New school gets accreditation
The Liberty University College of Osteopathic Medicine is now accepting applications for its first class
The Liberty University College of Osteopathic Medicine has been under meticulous development for the past three years and, most recently, received provisional accreditation from its programmatic accreditor and recognition from Liberty’s regional accreditor.
The school has obtained, according to Dr. Ronnie Martin, its founding dean, “the highest accreditation that’s possible … at this stage of development.”
According to Martin, accreditation will be stringent and “a very continuous, ongoing ramping up process.”
Martin said that the late Dr. Jerry Falwell, Sr. had conceived the idea for the college in the early seventies, and that development began in 2010.
“Dr. Falwell had a dream about the success of the university and that it might grow to rival some of the top institutions in the country, “ Martin said.
According to Martin, the structure being constructed across the highway from main campus will be used mainly for the purposes of the new osteopathic medical college but will be shared with other programs offered by the university, including the Masters of Public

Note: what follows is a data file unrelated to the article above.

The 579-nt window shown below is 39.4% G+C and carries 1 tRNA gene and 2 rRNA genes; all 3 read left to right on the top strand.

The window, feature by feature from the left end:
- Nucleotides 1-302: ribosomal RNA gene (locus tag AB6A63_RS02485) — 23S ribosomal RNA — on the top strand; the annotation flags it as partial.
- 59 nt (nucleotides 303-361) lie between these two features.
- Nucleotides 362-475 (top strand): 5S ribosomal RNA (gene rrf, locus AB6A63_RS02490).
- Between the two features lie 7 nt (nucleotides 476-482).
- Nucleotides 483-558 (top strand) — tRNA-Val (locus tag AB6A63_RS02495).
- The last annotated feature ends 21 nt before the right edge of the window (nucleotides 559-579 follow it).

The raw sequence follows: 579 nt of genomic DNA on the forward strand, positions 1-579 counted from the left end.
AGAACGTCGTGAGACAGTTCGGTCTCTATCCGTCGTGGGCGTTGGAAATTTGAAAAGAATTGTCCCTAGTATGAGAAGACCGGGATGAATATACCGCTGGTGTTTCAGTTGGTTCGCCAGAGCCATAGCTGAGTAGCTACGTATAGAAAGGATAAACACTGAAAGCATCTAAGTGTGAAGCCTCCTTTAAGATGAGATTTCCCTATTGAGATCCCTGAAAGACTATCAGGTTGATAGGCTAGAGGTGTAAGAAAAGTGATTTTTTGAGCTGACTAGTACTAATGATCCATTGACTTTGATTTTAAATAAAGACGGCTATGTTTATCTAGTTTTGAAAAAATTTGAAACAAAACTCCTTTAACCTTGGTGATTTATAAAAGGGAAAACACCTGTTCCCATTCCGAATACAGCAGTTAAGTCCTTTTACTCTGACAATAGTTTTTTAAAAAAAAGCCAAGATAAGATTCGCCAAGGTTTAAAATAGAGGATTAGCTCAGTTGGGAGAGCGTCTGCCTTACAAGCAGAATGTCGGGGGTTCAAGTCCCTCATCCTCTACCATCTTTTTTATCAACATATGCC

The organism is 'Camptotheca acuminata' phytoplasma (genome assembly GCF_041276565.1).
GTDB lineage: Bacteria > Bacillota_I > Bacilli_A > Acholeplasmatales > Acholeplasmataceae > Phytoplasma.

After receiving provisional accreditation, LUCOM began accepting applications for the inaugural class, scheduled to open in August 2014, according
Even though they have not accepted students yet, Dr. Martin said the college is currently screening potential student applications and will begin interviewing applicants while the college continues to develop.
According to Martin, part of the mission of LUCOM is to educate osteopathic physicians in a Christian environment, instilling the Christian values of integrity, professionalism and a servant’s heart.
“It is our hope that many Liberty students will choose to become involved with us in medical school…they help establish the culture of service that we think is so important,” Martin said.
Currently, the school is approved for 150 students for the first year of classes, and Martin said he hopes that about 20-35 of those students will be
Liberty graduates, according to Martin.
He said one thing prospective students will have to expect, is the intensified workload that comes with being in a medical school.
“We go year round,” Martin said. “Each of our years is more than 60 credits, so at the end of the first two years every student has approximately 140 credits. We do not have a trimester that is less than 25 credits, which is a little more than most undergraduate students take in a year.”
Dr. Martin expressed he is pleased with the support he and the school have received from everyone involved, and he is excited to play a role in helping Dr. Falwell’s vision for Liberty become a reality and to meet community and regional healthcare needs in a meaningful capacity.